Anyone can struggle with hearing loss – especially later in life – but did you know that The Hulk struggled with his hearing his entire life up until having cochlear implant surgery? Television and movie star Lou Ferrigno recently told his story to Seasons in hopes that others who may be suffering from hearing loss will be inspired to explore whether cochlear implants might be an option for them.
“I am working with Cochlear [Americas] to raise awareness about cochlear implants and the different options that are available for those who are struggling with hearing loss,” Ferrigno explained. “Through this partnership, and sharing my story, I want to give hope that a better quality of life is possible.”
A barrier since childhood
Ferrigno never really got the opportunity to experience the full scope of hearing the way most people do. Even as a child, his hearing loss was profound—with the actor reporting a loss diagnosis of 85%. “I have been affected by hearing loss almost my entire life, starting as a toddler due to ear infections,” he explained. “And I had been relying on the use of hearing aids since the age of four.”
That didn’t stop the star of “The Incredible Hulk,” however. As a youth, he dedicated himself to learning how to understand others while making his own speech as clear as possible. “My father took me to the League for the Hard of Hearing growing up,” he explained. “I went twice a week after school and took the train from Brooklyn into New York City. This was a long train ride. I did this from 8 to 16 years old. It was hard because when my friends were having fun after school I was working endlessly on my hearing and speech.”
The actor further described the sacrifices he made: “I had to work very hard to balance school and reading lips. I had to go to two different schools at once. It was really hard on me, but my father and audiologists never gave up on me and over time I learned to read lips successfully.” All of that hard work clearly paid off—with Ferrigno going on to star in not just The Incredible Hulk franchise, but appearing in dozens of other film and television projects as well.
“I worked very hard to speak and hear with hearing aids for so long,” Ferrigno explained, “but I finally learned that with my profound hearing loss, the best hearing aid in the world was not going to give me the clarity in speech I needed to understand and participate in conversations.”
Regardless, Ferrigno wasn’t exactly enthused by the idea of getting an implant to improve his hearing at first. “Getting a cochlear implant requires surgery, which scared me.”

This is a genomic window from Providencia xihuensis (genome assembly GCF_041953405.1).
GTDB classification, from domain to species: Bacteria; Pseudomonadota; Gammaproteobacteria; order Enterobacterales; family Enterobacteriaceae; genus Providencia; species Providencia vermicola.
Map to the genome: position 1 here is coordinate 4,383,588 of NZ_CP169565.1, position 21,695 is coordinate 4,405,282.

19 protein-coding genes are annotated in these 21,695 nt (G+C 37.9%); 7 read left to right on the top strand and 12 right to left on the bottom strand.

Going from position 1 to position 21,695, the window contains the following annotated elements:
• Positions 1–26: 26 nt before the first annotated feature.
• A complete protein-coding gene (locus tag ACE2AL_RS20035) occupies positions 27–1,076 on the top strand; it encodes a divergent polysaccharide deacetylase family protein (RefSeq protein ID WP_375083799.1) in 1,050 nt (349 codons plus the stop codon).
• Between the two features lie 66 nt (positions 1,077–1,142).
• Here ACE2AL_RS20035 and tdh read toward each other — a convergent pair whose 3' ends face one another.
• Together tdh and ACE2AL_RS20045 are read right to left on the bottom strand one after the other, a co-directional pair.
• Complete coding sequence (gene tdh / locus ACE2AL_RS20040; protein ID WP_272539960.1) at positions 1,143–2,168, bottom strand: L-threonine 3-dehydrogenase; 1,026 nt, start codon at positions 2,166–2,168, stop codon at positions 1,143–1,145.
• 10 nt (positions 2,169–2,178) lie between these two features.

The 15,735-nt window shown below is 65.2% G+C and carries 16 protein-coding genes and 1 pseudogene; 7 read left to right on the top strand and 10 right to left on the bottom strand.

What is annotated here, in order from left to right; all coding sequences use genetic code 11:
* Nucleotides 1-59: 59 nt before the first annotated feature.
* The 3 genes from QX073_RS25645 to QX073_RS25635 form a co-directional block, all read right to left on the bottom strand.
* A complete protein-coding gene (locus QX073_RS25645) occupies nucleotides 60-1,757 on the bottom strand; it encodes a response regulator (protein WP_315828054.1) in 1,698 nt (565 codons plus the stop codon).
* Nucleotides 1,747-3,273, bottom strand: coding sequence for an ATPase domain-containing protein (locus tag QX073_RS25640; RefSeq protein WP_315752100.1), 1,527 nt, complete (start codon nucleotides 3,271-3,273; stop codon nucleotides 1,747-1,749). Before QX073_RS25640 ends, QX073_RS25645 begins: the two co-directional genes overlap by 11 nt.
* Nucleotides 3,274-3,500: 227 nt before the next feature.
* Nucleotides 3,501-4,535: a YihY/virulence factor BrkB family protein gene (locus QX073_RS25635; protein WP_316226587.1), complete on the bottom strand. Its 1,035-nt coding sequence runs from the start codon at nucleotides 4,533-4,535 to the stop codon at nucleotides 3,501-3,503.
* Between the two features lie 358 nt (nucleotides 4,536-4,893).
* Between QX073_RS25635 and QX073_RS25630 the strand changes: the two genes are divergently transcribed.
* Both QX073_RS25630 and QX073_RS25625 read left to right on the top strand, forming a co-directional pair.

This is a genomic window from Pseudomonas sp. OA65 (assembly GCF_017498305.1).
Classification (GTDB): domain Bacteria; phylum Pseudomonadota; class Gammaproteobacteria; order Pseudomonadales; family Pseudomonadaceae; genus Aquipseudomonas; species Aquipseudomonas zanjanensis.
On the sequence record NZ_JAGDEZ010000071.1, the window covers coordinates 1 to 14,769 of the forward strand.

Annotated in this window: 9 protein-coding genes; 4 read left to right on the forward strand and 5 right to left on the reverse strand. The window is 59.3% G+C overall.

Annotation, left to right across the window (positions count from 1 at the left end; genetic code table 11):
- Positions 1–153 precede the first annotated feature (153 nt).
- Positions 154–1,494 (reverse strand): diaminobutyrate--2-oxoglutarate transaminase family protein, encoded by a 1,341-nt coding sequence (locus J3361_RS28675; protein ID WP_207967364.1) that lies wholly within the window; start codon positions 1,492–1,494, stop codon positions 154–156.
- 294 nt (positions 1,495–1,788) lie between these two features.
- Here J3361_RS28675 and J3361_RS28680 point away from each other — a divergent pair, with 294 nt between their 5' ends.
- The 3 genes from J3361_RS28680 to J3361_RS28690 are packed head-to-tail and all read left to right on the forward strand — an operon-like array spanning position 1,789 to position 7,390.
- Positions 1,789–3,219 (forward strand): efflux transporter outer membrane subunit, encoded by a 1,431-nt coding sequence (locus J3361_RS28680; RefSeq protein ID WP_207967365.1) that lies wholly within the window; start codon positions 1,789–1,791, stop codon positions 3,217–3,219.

Luckily, The Hulk didn’t let his fear hold him back and gained confidence after watching someone else benefit from the procedure. “A close friend of mine did the research and made the decision to get a cochlear implant. Seeing him go through the process and how well he could hear following his activation, I felt confident I could – and should – do it too.”
The effects weren’t immediate, however. The actor described how – when the implant was first activated – everything sounded jumbled until he got used to it. Still, “It was a very emotional experience for me to just be able to hear again. Over time, those sounds sort out and you begin to hear words. For some recipients, your brain needs time to adjust so you begin to recognize sounds you were missing before.”
Which is why it’s important for those who have the surgery to practice distinguishing sounds. As Brian Kaplan, MD – the chairman of the department of otolaryngology and director of the Cochlear Implant Program at the Greater Baltimore Medical Center – explained to Seasons, “Cochlear [Americas] offers an app, called CoPilot, that can help improve hearing outcomes no matter how long you’ve had your implant. Research shows being actively involved in your hearing health can make a difference to your outcomes. CoPilot features information, tips, tools and activities – like listening and word recognition exercises – that help you practice hearing and communication skills.”
Ferrigno reports a dramatic improvement in his hearing since having the surgery—from a word discrimination rate of just 23% in his left ear prior to the surgery, to 63% at present and improving. “With my hearing aid and cochlear implant working together, I am at a word discrimination score of 83%! I also work on it and practice often with the app, which helps a lot.”
“I only wish I’d done it sooner!” he revealed to Seasons. “It’s like I’m reclaiming my life again.”
The Hulk’s advice
It’s never too late to improve your hearing, which is why Ferrigno is on a mission to encourage those with hearing loss – and especially the one in three people over the age of 65 with the condition – to see if the surgery is right for them.
“Since getting my cochlear implant, it’s all about opportunities instead of challenges. I’m a grandpa and I love listening to the baby sounds my grandkids make,” he raved. “I never heard those sounds with my own kids because I couldn’t. My cochlear implant has changed that. With my kids, I can better participate in conversations with them, and I’m excited about what the future holds in talking with and understanding my grandkids, too.”
If quality of life isn’t reason enough to consider the surgery, there is also the link between hearing loss and dementia. As Kaplan stated, “According to a recent study from the Johns Hopkins Bloomberg School of Public Health, 8% of dementia cases could be prevented by appropriately treating hearing loss.” He explained that this is due to less stimulation reaching the brain. “Untreated hearing loss also can cause people to withdraw from social situations and impact their balance, increasing their risk for falls, which can, of course, negatively impact someone already suffering from dementia.”
For more information – and to have your loved one evaluated to see if a cochlear implant is right for them – visit www.cochlear.com/us/en/connect/find-a-clinic.